Finisterre to Muxia. 29km
I was walking to Muxia which is another ancient site. In Finisterre there is evidence of Celts, Romans and Phoenicians and it’s very name seems a fitting end to my adventure. But my guide I am using has the route to Muxia and certainly there are the usual Camino shell markers along the route between the two. After all these days it would be silly not to include it just for completeness.
I had carried some stones all the way from England, one from Sandy’s grave and one for my father. Both of them would have loved this journey for different reasons so I thought they could accompany me this way. It was time now to throw the stones into the Atlantic at the end of my journey.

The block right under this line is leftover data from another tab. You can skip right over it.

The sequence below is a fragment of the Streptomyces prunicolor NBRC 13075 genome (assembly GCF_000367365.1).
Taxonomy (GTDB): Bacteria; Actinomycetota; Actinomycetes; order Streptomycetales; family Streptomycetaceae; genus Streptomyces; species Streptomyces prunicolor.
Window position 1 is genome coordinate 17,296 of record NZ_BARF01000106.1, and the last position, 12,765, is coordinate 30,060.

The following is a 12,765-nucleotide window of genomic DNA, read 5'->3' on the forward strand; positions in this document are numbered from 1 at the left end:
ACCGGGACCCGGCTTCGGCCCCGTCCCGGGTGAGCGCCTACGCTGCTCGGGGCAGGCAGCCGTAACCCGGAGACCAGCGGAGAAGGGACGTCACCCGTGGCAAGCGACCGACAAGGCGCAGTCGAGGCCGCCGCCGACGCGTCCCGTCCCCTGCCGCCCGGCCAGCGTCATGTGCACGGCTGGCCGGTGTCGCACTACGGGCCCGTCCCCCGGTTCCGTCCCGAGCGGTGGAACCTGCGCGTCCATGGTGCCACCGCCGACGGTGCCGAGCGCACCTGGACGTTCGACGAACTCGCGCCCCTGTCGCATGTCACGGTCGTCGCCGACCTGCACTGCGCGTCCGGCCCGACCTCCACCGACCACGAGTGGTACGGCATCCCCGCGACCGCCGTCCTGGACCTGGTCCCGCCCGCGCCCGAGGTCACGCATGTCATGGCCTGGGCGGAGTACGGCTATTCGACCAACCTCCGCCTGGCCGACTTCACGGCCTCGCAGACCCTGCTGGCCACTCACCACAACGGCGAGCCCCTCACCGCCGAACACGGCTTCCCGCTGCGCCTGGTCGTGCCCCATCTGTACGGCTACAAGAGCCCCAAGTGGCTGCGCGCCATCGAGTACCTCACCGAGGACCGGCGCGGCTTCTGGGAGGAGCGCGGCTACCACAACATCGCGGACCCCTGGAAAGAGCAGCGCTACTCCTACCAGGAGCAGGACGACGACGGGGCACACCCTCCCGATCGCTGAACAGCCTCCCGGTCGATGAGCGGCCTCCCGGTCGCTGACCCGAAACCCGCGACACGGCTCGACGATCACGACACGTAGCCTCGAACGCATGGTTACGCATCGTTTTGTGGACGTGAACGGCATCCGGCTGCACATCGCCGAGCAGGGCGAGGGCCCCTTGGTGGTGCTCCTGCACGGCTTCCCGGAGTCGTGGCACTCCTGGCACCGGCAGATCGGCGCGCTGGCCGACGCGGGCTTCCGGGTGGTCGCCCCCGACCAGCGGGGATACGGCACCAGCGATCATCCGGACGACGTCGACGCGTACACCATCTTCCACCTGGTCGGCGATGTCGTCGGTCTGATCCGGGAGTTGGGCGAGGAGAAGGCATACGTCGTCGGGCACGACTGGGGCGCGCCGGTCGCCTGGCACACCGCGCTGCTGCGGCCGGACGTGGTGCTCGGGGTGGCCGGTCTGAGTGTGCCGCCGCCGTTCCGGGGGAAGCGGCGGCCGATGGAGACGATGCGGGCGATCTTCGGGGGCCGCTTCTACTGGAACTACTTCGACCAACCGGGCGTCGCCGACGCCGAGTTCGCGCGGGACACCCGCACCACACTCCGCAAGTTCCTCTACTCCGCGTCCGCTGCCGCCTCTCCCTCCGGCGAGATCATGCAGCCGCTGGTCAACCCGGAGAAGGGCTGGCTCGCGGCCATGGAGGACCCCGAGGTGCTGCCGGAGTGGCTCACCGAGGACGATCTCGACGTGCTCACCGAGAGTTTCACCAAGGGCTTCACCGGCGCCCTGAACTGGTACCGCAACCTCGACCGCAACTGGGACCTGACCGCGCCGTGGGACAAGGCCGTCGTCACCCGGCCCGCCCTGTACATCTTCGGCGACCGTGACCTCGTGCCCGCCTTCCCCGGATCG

It was a sad moment.
I was tired and weary. I have had had four longish days. So what did I do when I had showered and rested? I went for a walk to the end of the promontory. This area is renowned for air-drying Conger Eels. I found the places where this is done but the racks were empty.
The church is dedicated to Virxe de Barca (Virgin of the Boat). According to legend, the Virgin appeared to St. James in a stone ship when his courage failed him during missionary work in this part of Spain.
You can’t walk any further West.
Location 43.1040, -9.2170